Moreover, glycosylation on TSH modulates secretion, stability, bioactivity, metabolic clearance, and recognition by its receptor. Differences in sialylated, fucosylated, or sulfated subunits have shown between TSH subunits . In hypothyroidism, increased sialylation and decreased sulfatation of TSH are observed. In addition, TRH-released TSH in subclinical hypothyroidism has less core fucose residues than TSH euthyroid subjects . Highly sialylated circulating TSH isoforms escape hepatic clearance, and its metabolic clearance rate results in impaired intrinsic bioactivity and prolonged half-life [25, 26]. This could mean that higher levels of TSH occur in patients with subclinical hypothyroidism.
Regarding the relationship between TSH and anti-TPO, evidence can be found in the NHANES III, which shows that the age-related TSH levels may be independent of the level of thyroid antibodies .
In addition, TSH serum may be slightly higher in nonthyroid-related pathologies such as the following: morbid obesity, autoimmune disease, medications that cause hypothyroidism—such as amiodarone, lithium, interferon, antidopaminergics , bexarotene, corticosteroids, anti-CTLA4, and anti-PD-1 [28, 29]—all of which may modify thyroid tests, and also by interference from antibodies such as heterophils . On the other hand, variable TSH levels could be related to iodine intake, smoking, ethnicity, and 64% by heritability .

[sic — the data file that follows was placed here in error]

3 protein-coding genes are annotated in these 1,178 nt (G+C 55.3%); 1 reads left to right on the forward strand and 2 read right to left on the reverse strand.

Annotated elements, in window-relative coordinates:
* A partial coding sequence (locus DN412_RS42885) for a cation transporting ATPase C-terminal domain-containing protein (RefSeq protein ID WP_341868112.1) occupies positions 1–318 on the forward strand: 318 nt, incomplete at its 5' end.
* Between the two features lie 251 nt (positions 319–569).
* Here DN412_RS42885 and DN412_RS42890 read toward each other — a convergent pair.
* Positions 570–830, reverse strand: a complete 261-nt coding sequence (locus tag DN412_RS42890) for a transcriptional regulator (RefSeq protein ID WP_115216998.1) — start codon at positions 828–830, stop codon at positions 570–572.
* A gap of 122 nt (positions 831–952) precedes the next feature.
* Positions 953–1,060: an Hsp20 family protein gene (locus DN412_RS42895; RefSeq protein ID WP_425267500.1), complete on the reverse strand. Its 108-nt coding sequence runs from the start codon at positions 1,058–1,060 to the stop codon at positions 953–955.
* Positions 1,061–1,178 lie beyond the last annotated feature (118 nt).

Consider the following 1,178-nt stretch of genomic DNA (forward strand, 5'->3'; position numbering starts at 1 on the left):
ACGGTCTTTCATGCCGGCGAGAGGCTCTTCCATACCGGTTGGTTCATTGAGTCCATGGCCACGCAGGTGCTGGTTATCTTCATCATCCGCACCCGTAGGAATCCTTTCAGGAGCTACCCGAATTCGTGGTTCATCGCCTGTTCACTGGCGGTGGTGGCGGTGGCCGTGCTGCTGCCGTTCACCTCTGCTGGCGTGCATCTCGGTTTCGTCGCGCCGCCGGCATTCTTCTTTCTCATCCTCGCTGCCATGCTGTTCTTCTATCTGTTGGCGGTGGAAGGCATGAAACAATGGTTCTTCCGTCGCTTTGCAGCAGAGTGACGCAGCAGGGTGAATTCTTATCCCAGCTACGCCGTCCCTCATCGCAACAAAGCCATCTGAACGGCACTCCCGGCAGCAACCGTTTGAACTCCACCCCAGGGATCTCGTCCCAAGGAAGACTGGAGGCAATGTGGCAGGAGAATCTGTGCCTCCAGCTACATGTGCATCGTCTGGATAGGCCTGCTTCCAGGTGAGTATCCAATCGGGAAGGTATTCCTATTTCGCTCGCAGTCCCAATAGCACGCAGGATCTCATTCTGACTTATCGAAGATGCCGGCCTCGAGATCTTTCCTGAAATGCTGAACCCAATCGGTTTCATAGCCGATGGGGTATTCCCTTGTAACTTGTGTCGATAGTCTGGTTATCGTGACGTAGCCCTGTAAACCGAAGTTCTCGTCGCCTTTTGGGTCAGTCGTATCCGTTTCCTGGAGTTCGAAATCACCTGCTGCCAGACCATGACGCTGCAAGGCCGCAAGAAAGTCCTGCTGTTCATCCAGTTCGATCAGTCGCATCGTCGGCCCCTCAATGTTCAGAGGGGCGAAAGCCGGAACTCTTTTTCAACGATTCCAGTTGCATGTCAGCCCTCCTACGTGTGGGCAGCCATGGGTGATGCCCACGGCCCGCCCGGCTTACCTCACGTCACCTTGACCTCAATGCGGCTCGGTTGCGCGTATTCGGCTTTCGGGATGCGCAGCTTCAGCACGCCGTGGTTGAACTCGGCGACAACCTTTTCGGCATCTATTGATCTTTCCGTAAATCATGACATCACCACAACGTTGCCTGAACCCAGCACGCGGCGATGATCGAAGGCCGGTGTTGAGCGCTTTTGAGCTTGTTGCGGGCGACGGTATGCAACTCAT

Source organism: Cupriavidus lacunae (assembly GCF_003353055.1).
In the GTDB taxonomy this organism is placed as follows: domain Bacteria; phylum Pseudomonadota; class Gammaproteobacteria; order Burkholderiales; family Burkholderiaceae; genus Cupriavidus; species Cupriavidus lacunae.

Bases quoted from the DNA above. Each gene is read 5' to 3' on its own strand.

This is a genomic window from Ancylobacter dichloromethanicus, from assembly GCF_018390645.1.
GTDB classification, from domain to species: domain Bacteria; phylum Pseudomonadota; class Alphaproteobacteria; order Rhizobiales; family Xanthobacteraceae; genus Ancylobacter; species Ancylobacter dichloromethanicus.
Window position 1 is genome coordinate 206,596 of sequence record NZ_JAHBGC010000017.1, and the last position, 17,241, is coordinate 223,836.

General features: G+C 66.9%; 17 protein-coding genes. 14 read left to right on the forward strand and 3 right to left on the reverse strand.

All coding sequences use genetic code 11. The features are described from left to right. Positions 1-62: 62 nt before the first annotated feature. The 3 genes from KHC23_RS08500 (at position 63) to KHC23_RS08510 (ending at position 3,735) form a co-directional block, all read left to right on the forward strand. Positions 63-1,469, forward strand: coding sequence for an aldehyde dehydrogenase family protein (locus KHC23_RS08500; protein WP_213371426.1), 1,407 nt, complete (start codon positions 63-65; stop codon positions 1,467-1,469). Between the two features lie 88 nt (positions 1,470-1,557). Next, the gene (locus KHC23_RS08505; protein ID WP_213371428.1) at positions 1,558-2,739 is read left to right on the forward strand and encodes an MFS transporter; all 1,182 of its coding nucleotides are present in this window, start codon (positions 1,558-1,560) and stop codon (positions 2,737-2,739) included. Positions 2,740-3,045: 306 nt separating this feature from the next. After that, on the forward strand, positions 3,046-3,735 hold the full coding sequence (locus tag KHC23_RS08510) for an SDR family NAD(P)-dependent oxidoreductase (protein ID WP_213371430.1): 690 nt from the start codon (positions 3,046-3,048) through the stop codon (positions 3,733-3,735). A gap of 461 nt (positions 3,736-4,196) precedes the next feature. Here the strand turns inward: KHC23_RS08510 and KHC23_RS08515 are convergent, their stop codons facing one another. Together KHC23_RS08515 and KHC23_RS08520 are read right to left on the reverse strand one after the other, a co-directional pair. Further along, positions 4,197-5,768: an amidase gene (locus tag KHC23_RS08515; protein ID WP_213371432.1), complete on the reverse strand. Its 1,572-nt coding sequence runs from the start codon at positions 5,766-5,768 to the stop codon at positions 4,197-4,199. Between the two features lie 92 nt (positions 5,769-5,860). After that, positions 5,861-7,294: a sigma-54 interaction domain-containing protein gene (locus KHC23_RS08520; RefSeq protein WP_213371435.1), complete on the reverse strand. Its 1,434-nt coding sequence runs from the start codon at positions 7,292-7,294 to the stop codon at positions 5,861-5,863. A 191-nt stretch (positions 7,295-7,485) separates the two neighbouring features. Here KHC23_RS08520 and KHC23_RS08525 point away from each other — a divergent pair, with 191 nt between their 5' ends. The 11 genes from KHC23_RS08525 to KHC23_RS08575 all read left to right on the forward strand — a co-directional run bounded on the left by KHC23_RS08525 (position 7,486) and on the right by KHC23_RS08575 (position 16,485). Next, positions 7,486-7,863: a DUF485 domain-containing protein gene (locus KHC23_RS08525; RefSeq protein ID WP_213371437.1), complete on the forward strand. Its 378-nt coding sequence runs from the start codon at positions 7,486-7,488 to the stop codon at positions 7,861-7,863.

A number of different researchers have suggested a criterion for treatment but only when there are signs and if the TSH level is >10 mIU/L or >20 mIU/L . In subjects of 60 years and older, some of the signs for Shypo are not as clearly diagnosed as in those under 60 years . TSH values may increase with age, which should lead to a more cautious interpretation of TSH in subjects aged over 60. It is noticeable that patients followed up with TPO antibodies and ultrasonography leads to a better diagnosis. Using ultrasonography, it is possible to identify autoimmune thyroiditis, when diffuse hypo-echogenicity is found compared with muscles .
With regard to the work of the Gourmelon group , it follows that signs such as periorbital oedema, slow movement, and thick skin are more specific to Shypo, although these have low sensitivity. Therefore, these authors suggest the evaluation of bioactive TSH, in particular, the ratio between bioactivity (B) and immunoreactivity (I), B/I can be useful . To quote Mammen , “Additional research is needed to find novel ways to differentiate thyroid disease,” particularly in the elderly.